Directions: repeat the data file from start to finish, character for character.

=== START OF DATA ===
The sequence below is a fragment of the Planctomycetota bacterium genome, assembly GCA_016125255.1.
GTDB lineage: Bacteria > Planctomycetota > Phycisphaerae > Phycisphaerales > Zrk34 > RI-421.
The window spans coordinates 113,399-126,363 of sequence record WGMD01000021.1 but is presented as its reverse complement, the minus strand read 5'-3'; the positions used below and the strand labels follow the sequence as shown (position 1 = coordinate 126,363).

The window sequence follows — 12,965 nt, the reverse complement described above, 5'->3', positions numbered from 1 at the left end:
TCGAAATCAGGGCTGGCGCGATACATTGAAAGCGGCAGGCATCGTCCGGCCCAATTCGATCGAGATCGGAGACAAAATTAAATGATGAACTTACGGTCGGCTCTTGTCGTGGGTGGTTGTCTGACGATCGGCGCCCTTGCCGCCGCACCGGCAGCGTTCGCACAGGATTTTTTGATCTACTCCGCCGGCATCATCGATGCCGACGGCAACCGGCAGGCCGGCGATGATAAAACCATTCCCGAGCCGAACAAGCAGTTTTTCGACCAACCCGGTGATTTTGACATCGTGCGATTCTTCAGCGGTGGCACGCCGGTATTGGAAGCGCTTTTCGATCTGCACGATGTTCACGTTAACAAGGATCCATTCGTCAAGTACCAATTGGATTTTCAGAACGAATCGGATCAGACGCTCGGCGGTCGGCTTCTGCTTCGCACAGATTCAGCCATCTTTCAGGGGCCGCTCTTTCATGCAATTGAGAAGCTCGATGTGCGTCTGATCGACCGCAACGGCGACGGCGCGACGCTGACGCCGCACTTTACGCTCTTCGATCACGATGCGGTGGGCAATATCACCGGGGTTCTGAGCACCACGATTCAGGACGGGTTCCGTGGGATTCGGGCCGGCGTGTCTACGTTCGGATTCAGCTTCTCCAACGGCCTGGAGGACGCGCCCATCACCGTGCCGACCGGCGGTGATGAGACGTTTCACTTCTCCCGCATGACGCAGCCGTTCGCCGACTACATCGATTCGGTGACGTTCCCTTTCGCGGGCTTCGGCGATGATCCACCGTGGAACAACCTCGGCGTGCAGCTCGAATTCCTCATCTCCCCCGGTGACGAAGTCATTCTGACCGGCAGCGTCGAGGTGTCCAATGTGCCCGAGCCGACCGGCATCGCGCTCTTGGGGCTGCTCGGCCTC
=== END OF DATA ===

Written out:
The sequence below is a fragment of the Planctomycetota bacterium genome, assembly GCA_016125255.1.
GTDB lineage: Bacteria > Planctomycetota > Phycisphaerae > Phycisphaerales > Zrk34 > RI-421.
The window spans coordinates 113,399-126,363 of sequence record WGMD01000021.1 but is presented as its reverse complement, the minus strand read 5'-3'; the positions used below and the strand labels follow the sequence as shown (position 1 = coordinate 126,363).

The window sequence follows — 12,965 nt, the reverse complement described above, 5'->3', positions numbered from 1 at the left end:
TCGAAATCAGGGCTGGCGCGATACATTGAAAGCGGCAGGCATCGTCCGGCCCAATTCGATCGAGATCGGAGACAAAATTAAATGATGAACTTACGGTCGGCTCTTGTCGTGGGTGGTTGTCTGACGATCGGCGCCCTTGCCGCCGCACCGGCAGCGTTCGCACAGGATTTTTTGATCTACTCCGCCGGCATCATCGATGCCGACGGCAACCGGCAGGCCGGCGATGATAAAACCATTCCCGAGCCGAACAAGCAGTTTTTCGACCAACCCGGTGATTTTGACATCGTGCGATTCTTCAGCGGTGGCACGCCGGTATTGGAAGCGCTTTTCGATCTGCACGATGTTCACGTTAACAAGGATCCATTCGTCAAGTACCAATTGGATTTTCAGAACGAATCGGATCAGACGCTCGGCGGTCGGCTTCTGCTTCGCACAGATTCAGCCATCTTTCAGGGGCCGCTCTTTCATGCAATTGAGAAGCTCGATGTGCGTCTGATCGACCGCAACGGCGACGGCGCGACGCTGACGCCGCACTTTACGCTCTTCGATCACGATGCGGTGGGCAATATCACCGGGGTTCTGAGCACCACGATTCAGGACGGGTTCCGTGGGATTCGGGCCGGCGTGTCTACGTTCGGATTCAGCTTCTCCAACGGCCTGGAGGACGCGCCCATCACCGTGCCGACCGGCGGTGATGAGACGTTTCACTTCTCCCGCATGACGCAGCCGTTCGCCGACTACATCGATTCGGTGACGTTCCCTTTCGCGGGCTTCGGCGATGATCCACCGTGGAACAACCTCGGCGTGCAGCTCGAATTCCTCATCTCCCCCGGTGACGAAGTCATTCTGACCGGCAGCGTCGAGGTGTCCAATGTGCCCGAGCCGACCGGCATCGCGCTCTTGGGGCTGCTCGGCCTC